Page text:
|$10,000 For A $3,500 Apple Vision Pro? Scalpers Mark Up Apple's Headset
|Friday February 09, @10:04PM
|from the somebody-will-always-pay dept.
Arthur T Knackerbracket has processed the following story:
Scalpers have taken to Apple's new headset, but there's currently plenty of supply.
When Apple Vision Pro launched late last week, there were two main topics of conversation. The first is all of the things it can do and how well it can do them. The other is the price: it starts at $3,499 with 256GB of storage and goes up from there. That's a lot of money, but there's actually someone trying to charge more than Apple: scalpers. They're often trying to start around $4,000, with some asking for as $10,000 in an attempt to make extra cash. Scalpers have unfortunately become a fixture of major technology launches. Remember the PlayStation 5 shortages that started in 2020? Those didn't resolve until just last year. Or what about graphics cards during the early pandemic? Those all went on third-party marketplaces as scalpers and the bots they employ have served as unwanted middlemen for financial gain. But with Vision Pro, that doesn't seem to be working. When I went to my local Apple Store on the evening of the launch for the demo experience, the specialist who gave me the demo told me that if I wanted the 512GB or 1TB models, I could get one immediately. That was right before the store closed. As I write this, I could get a 256GB model from Apple and pick it up tomorrow at a store near my office or the one closest to my home. Others are available this week. Shipping might take a bit more time, as it would arrive closer to the end of the month. And yet, scalpers are taking to eBay for a premium. Why would you do that when you could get it from the manufacturer?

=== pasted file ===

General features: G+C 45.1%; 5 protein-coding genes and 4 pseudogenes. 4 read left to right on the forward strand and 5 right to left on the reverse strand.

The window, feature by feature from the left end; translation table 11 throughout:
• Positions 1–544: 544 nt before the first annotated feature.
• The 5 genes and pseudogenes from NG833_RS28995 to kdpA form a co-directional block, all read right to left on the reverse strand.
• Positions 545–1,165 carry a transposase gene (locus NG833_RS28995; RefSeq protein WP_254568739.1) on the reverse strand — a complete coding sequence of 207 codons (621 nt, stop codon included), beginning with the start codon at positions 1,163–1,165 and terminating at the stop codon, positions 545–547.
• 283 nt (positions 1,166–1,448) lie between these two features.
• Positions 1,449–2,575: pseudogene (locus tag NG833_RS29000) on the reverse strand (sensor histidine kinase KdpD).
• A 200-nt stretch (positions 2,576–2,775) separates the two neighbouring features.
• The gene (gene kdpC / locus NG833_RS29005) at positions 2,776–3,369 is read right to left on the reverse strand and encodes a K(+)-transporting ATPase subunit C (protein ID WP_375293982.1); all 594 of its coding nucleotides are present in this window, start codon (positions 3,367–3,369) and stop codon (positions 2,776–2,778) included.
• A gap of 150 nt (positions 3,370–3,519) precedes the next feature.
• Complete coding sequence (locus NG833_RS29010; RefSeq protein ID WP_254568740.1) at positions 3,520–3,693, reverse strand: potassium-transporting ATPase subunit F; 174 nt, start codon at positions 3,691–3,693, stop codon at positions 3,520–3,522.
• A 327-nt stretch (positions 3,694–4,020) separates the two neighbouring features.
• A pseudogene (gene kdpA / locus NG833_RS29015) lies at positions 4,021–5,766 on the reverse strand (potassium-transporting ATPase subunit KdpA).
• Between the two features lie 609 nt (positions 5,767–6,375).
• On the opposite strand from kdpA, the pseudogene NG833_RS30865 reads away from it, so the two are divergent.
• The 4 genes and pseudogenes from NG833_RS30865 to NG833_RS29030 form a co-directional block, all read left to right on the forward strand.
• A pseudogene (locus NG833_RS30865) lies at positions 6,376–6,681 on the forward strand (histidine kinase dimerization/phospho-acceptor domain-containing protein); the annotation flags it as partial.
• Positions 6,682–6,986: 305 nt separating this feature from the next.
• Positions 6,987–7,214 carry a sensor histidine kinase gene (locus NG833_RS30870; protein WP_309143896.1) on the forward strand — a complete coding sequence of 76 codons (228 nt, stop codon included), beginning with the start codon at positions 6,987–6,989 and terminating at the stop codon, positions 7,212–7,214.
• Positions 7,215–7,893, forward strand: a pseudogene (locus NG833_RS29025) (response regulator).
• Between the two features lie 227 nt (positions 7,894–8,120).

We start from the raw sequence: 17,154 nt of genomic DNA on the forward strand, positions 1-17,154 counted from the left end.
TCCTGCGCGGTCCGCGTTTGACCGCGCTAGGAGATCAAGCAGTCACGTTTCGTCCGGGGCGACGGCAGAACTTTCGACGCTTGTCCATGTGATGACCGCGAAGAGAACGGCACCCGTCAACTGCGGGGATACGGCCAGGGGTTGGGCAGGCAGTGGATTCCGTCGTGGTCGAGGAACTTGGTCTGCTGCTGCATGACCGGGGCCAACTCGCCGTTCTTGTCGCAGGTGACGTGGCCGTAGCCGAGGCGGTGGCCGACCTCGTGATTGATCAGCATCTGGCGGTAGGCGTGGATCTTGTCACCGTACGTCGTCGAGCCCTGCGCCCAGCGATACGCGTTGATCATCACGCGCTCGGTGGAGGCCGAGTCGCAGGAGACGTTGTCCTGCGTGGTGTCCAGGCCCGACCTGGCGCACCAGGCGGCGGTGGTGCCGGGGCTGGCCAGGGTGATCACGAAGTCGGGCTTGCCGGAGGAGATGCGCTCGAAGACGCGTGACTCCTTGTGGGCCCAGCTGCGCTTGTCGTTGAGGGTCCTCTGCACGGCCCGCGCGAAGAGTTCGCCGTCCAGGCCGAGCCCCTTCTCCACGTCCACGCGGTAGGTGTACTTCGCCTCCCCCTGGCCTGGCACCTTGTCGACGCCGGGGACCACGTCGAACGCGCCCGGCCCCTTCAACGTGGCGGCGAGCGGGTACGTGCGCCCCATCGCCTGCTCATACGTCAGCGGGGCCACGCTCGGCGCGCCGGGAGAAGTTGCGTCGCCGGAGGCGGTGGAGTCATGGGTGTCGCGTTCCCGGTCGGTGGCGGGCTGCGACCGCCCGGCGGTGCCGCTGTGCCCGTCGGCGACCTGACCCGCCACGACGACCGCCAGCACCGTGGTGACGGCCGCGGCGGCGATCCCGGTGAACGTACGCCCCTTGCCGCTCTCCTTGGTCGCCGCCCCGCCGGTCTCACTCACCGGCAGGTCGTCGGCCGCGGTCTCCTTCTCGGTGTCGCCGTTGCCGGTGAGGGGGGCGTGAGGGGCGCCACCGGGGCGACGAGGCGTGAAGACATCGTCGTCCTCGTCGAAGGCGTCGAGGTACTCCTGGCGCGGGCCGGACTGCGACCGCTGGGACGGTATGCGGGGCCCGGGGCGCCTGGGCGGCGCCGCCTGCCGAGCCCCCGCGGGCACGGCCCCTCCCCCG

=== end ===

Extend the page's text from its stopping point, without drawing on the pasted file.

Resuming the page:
"Well, that's the beauty of open markets and speculation," Ramon T. Llamas, a research director with the analysis firm IDC’s devices and displays team, told Tom’s Hardware. But the Vision Pro market is a bit different than recent tech scalping. For starters, Llamas points out, a lot of people are still trying to figure out what they're going to use a Vision Pro for. The PlayStation 5 has a very defined use case, which is part of why it was so in demand. Others may be waiting for later generations of the product and let early adopters work out the kinks.
"It's easy to see there is some interest out there for this device, but when you're competing against the supplier itself, Apple, with a very fixed price and everything — a very public price — and… ample supply on hand, you're going to dive into some limitations," Llamas said. Which is to say, when I open eBay and Facebook Marketplace, I'm seeing a lot of listings.
This is compounded in difficulty by the degree of customization involved in buying a Vision Pro. It requires two scans from an iPhone or iPad with Apple's Face ID. These measurements decide which size straps should come in the box, as well as which size light shield will fit your face.
Some sellers list the size they bought (presumably, revealing the size of their noggin in the process); in other cases, you may go in blind on the sizing. As long as there's stock in an Apple Store near you, it makes far more sense, for $3,499.99, to go get it fitted to your own head. The idea that someone would want to buy an ill-fitting Vision Pro for more money doesn't make much sense, especially because they might end up going to Apple anyway and shelling out $199 for a new light seal and cushions or $99 for a new headband.
[...] Apple didn't respond to a request for comment. We'll update if we hear back.
printed from SoylentNews, $10,000 For A $3,500 Apple Vision Pro? Scalpers Mark Up Apple's Headset on 2024-02-24 05:42:37